"Doubt is to certainty as neurosis is to psychosis. The neurotic is in doubt and has fears about persons and things; the psychotic has convictions and makes claims about them. In short, the neurotic has problems, the psychotic has solutions."
-- Thomas S. Szasz
I once worked for a brilliant, charming guy who made me think I was crazy. In truth, I was a garden-variety neurotic and I soon found out that, as a colleague observed, my boss was a psychotic masquerading as a neurotic.
I'd been on the job a few months, and, with the holiday season approaching, my boss gave me a budget and asked me to handle staff bonuses, Christmas cards and the like. (In ancient times, when companies made profits, some sent out Christmas cards and threw holiday parties. Sometimes, top management even provided year-end bonuses to employees other than themselves.)
Handing out the bonuses was a thrill, though one staffer stopped speaking to me because she got less than her supervisor. But the long hangover began right after New Year's, when my boss stormed into my office, livid about how much we'd spent. Thinking it had to be a misunderstanding, I reminded him of his approval of the expenditure. He looked me in the eye and shot back, with breath-taking certainty, "Mike, that flat-out never happened."
His response was so categorical, I felt I must have been the one who screwed up; but I also knew that taking care of a project exactly as your supervisor instructs is the very definition of not screwing up. Hence the crazy-making.
There was no point in trying to prove I was right; part of my employer's diabolical adroitness lay in the way he could parse words to counter even the most damning evidence. (Think Bill Clinton, another clever and charming authority figure, and his dissection of the meaning of "is.")
It was only after I'd left that job and my boss's power was gone that I grokked that, like O.J. and Ronald Reagan, he believed his own self-serving narrative. (As opposed to, say, Richard Nixon or John Edwards, who consciously lied through their teeth until, and even after, they got caught).
Now that Bush/Cheney have lost their power, it's crystal clear that their demented worldview -- reinforced by an intimidated mainstream media -- tested the sanity of the American people. Their litany of lies -- flying in the face of observable facts yet repeated with the same certainty my old boss exhibited -- is comprehensive: conflating Saddam with 9/11, denying torture, insisting Iraq had weapons of mass destruction, "heck of a job, Brownie," assuring us the economy was strong while it tanked, ad nauseam, ad infinitum.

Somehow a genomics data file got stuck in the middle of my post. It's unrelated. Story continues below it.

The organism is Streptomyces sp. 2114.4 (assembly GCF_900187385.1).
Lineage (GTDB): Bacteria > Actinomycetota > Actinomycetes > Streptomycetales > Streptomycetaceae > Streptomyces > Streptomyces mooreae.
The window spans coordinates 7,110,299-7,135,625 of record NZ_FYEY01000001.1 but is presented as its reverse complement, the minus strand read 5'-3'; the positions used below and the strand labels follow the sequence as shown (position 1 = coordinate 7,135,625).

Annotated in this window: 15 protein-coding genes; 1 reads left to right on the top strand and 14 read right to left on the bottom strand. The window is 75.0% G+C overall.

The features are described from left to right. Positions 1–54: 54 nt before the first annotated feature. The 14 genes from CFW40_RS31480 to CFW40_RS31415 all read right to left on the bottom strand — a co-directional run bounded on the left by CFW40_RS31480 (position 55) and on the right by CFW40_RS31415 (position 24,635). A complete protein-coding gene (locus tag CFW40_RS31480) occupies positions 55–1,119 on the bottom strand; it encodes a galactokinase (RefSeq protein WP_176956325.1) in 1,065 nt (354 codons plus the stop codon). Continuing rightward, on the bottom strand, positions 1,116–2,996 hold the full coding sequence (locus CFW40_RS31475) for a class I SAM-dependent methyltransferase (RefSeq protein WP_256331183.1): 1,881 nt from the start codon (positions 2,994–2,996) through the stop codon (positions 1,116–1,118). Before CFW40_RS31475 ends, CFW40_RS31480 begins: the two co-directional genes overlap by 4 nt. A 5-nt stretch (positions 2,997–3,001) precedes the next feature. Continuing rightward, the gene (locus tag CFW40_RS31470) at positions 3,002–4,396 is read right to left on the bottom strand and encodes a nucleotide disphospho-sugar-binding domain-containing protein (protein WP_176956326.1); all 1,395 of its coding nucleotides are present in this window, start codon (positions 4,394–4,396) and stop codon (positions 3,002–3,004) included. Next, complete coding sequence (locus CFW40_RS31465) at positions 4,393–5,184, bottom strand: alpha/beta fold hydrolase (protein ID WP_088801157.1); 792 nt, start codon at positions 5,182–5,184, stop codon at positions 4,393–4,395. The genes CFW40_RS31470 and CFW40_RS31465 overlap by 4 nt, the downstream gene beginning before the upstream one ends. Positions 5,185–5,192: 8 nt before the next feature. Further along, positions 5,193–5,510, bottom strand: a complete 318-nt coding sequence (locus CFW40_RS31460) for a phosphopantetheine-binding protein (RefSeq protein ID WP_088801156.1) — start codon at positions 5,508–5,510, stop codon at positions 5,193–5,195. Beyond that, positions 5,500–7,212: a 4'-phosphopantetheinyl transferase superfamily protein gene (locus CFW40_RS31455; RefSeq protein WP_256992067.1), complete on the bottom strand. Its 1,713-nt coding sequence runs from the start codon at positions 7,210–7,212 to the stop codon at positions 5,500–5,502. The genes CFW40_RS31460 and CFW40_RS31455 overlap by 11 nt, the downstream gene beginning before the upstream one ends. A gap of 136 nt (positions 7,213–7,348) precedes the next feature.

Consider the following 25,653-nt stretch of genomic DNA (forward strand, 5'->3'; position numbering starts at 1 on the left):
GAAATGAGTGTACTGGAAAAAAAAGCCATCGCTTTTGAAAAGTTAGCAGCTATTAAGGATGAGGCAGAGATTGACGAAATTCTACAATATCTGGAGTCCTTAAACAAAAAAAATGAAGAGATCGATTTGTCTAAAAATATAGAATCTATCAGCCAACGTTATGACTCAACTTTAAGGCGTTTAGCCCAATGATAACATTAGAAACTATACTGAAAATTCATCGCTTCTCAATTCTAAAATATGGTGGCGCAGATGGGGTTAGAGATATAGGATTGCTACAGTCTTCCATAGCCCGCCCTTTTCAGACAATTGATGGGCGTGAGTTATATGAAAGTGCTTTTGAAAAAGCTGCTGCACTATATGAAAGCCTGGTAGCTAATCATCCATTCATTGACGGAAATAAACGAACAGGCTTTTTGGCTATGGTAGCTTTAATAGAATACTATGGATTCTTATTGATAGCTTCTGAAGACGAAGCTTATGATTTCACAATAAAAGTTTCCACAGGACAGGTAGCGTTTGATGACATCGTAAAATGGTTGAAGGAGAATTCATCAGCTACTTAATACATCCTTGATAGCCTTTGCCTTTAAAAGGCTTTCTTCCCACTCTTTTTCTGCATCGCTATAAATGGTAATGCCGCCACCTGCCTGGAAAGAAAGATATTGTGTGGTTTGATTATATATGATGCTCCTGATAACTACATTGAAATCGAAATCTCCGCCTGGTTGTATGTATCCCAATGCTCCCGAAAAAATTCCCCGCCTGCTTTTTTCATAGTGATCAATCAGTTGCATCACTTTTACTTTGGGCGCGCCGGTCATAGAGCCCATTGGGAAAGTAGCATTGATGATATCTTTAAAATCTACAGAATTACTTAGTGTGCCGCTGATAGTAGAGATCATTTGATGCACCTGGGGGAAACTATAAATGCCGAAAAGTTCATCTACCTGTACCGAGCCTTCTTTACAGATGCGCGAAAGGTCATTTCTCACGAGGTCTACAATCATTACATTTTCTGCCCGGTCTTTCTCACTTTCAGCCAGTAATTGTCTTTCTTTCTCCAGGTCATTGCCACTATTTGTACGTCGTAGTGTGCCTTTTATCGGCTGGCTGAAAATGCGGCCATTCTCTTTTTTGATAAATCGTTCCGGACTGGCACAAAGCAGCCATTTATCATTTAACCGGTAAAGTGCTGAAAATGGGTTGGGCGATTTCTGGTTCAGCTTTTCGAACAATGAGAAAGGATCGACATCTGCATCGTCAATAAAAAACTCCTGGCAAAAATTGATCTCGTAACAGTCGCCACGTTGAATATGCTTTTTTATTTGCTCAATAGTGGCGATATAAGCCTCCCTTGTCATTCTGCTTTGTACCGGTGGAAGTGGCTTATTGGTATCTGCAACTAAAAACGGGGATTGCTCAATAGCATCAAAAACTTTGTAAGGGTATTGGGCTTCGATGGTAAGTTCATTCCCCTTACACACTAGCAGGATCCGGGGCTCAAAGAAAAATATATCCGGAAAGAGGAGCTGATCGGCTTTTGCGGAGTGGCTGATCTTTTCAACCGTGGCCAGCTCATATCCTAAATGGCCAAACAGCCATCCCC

Remember Donald Rumsfeld's brain-twister in the run-up to the Iraq invasion? Where was the evidence that Iraq was a threat to American security, he was asked. He famously -- and fatuously -- replied, "Absence of evidence is not evidence of absence."
Or how about when Dick Cheney tried to link Saddam to Al Qaeda by referring to a meeting in Prague between Mohammed Atta and a Saddam envoy? When it turned out there was no such meeting and no Saddam/9/11 connection, Cheney -- splitting both hairs and infinitives -- one-upped my old boss, claiming the non-existent meeting "has never been proven to not have happened."
These and other absurdities were repeated by the Bushies so often that a 2006 Harris poll revealed that sixty-four percent of Americans believed that Saddam had "strong links to al Qaeda."
Barack Obama is no psychotic. (He might not even be neurotic, which is kind of a scary thought in itself.) Though things look good so far, how candid the new administration will be with the press and the public is unknowable. (Note to Rumsfeld: That's a known unknowable as opposed to an unknown unknowable or an unknown knowable or a known knowable. I think that covers it.)
Our new President is an inspirational figure, but he never would have been elected if he weren't also a pragmatist. At times, he'll decide the ends justify the means and behave accordingly. He'll shade his answers to tough questions to support his views, as we all do. And the media need to be as tough and skeptical with this administration as they were cowed by Bush/Cheney.
Millions of us held our breath throughout the campaign, hoping Barack would win while dreading something might go wrong. For some it's still hard to believe we have a new leader. But we do, and for the moment, at least, we can sigh with relief, confident that he and his team won't make us feel crazy by insisting that something we just saw with our own eyes "flat-out never happened."